“You have fallen into such immoraliy; your crimes are so great, they demand death in payment.”

Said the King to the horrified crowd.

“But I am kind; in your place I shall kill my only son to absolve you.”

“Can’t we just say we’re sorry?”

Someone yelled from the assembly.

Something I’ve never understood about the Christ story is why God needs to have his son crucified in order to absolve all of our sins. I’m sure I’ve said something like this before, and I’ll probably say something similar again, but what does Christ’s dying have to do with the sins of individuals? How, that is, does one person being punished absolve anyone else of a crime?

This feature of the story makes a little more sense if we think of the theological background at that time: Christianity was a new religion with ambitions to spread across the Roman Empire, which at that time had established religions: Judaism and Paganism (from Egypt for instance). The easiest way to get converts to your religion is to keep things pretty much the same as in your older competition. As an example, think of the dates of Christian festivals, all occuring around old pagan festivals.

Blood sacrifice was a large part of paganism and Judaism, and people were used to the idea of sacrificing animals to their God(s) for harvests/forgiveness/fertility etc. so it had to make an appearance in Christianity (people like familiarity after all). But Christianity wanted to phase out sacrifices; so, what to do? Well, you make the story revolve around the greatest blood sacrifice ever: the sacrificing of a God; an offering of such a magnitude that it wipes away all sins for all time.

Still, when we think about it now, does it really make much sense. Would an all powerful God, who is completely without limits, need a sacrifice in order to forgive us for sins, some of which were carried over from before our births? (think Garden of Eden and original sin) Surely, being all gracious and all loving, he could just forgive us. Perhaps someone will say that if God could forgive sins without payment at all then he would not be just and there wouldn’t really be any justice in the world. Maybe this is true, but how does sacrificing an innocent get you justice for a crime committed by someone else?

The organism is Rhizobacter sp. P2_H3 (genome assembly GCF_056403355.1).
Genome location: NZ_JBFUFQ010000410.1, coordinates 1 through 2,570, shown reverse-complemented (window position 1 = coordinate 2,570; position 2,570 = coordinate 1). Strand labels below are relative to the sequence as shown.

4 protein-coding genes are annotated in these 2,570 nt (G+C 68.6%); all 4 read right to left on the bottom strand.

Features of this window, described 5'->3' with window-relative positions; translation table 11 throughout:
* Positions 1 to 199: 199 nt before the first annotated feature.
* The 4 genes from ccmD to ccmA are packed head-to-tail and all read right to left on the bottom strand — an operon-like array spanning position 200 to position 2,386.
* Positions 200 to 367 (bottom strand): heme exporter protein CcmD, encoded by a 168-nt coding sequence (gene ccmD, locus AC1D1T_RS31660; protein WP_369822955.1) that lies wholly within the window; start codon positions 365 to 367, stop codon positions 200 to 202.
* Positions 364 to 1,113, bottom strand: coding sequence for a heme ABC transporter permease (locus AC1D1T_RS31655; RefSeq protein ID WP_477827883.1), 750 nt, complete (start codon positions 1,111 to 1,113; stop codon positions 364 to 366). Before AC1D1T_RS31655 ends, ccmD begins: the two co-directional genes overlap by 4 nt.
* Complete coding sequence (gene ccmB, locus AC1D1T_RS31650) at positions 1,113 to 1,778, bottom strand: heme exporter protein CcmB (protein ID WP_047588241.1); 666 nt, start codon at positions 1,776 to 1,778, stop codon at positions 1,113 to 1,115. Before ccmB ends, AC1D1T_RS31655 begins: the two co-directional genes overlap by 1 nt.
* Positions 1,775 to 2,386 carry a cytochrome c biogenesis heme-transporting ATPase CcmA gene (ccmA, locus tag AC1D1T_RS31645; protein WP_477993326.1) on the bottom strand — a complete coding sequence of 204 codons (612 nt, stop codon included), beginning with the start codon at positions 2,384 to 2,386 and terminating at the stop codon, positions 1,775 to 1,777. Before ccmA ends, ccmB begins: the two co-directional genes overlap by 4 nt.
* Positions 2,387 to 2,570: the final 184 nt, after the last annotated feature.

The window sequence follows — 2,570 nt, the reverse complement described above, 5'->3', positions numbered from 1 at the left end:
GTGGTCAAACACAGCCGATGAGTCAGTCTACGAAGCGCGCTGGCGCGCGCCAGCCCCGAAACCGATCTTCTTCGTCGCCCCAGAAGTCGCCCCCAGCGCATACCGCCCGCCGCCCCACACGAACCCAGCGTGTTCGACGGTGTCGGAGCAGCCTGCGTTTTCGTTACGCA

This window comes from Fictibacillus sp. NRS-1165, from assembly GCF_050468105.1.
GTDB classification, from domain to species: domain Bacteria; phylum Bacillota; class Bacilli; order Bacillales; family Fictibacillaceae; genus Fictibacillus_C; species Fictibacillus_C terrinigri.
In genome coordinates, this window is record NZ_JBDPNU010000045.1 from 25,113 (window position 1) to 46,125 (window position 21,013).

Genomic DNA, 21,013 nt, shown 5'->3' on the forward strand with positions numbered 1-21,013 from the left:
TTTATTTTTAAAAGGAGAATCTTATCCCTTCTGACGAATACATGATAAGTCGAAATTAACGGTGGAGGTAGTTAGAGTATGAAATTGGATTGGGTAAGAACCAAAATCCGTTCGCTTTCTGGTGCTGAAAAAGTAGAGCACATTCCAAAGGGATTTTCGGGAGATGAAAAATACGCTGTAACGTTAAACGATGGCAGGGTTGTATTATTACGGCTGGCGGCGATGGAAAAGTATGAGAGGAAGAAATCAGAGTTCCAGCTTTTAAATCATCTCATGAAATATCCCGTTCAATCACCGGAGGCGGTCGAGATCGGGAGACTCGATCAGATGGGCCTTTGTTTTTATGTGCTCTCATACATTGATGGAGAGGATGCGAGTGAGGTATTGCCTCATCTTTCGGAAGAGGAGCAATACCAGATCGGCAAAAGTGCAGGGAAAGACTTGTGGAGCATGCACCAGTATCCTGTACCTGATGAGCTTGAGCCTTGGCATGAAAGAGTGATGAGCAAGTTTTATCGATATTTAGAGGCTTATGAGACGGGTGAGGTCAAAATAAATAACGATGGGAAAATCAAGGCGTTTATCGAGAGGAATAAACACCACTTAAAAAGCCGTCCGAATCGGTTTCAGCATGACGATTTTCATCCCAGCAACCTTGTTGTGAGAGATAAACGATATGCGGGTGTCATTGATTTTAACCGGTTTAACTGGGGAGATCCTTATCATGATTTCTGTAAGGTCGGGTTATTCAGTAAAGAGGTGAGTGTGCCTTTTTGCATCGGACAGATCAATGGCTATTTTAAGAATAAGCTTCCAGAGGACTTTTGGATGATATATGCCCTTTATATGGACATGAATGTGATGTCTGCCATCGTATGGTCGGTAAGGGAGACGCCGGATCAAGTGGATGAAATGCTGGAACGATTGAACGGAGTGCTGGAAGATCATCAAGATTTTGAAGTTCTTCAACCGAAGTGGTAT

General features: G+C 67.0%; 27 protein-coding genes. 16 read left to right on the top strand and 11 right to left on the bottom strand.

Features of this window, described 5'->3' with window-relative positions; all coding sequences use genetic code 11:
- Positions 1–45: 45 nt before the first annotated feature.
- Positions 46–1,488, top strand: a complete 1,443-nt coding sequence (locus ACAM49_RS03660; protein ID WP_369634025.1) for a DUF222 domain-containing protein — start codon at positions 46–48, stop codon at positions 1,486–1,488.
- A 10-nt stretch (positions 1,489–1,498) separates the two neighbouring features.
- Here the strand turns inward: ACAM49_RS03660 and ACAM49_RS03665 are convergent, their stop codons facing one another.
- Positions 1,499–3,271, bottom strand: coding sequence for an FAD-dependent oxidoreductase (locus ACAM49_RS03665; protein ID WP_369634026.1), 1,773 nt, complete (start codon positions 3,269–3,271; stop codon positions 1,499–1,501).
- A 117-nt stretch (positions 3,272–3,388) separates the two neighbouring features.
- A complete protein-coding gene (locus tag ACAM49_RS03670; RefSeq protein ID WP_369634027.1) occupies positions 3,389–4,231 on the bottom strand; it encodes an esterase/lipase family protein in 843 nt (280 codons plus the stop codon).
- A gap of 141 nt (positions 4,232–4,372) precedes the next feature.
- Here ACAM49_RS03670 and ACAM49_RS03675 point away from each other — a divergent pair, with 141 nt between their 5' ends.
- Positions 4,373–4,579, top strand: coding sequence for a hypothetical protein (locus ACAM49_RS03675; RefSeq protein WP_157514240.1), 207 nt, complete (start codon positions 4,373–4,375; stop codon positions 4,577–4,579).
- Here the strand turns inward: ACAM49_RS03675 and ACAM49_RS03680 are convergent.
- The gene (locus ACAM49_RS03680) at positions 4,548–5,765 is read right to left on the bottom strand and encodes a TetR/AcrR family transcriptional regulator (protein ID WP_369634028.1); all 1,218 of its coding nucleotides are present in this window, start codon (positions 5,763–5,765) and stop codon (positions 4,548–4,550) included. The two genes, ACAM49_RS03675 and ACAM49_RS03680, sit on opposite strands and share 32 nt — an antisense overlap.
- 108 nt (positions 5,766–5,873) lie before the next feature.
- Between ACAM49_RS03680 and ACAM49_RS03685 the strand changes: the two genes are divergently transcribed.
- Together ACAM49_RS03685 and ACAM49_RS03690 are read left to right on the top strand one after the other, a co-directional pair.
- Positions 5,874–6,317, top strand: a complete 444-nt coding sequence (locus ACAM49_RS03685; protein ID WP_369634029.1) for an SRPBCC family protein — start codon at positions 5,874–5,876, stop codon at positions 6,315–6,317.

All very interesting, and all very confusing. That’s all for today. Pip Pip!


3 responses »

  1. jamieaaron03 says:

    Their is a long list of people in the Bible that were killed (or chased out of town, locked in prisons, mocked, etc) I personally don’t think it is possible to make much since out of it. Good people die. Evil people get to rule the world. I know a lot of “Christian” holidays are pretty much based on old Pagan ones. The holidays aren’t really in the bible, I guess we just created them for the heck of it.

    • Thanks Jamie, it’s true there aren’t holidays per say in the Bible, but the big events all got structures around the pagan calendar.

      I agree, I don’t think there’s a lot of sense in the Bible (I’m a recovering catholic myself)

      • jamieaaron03 says:

        Well, I’m a recovering Jehovah’s Witness. I’ve never really had a good understanding about the Catholic’s, it always seemed like they don’t focus of forming a relationship with God, they just do their creepy prayers in church, and rituals. Anyways, I think their are a lot of people out there, in a weird place in the world, in their life, that place after you don’t turn out how you were raised.

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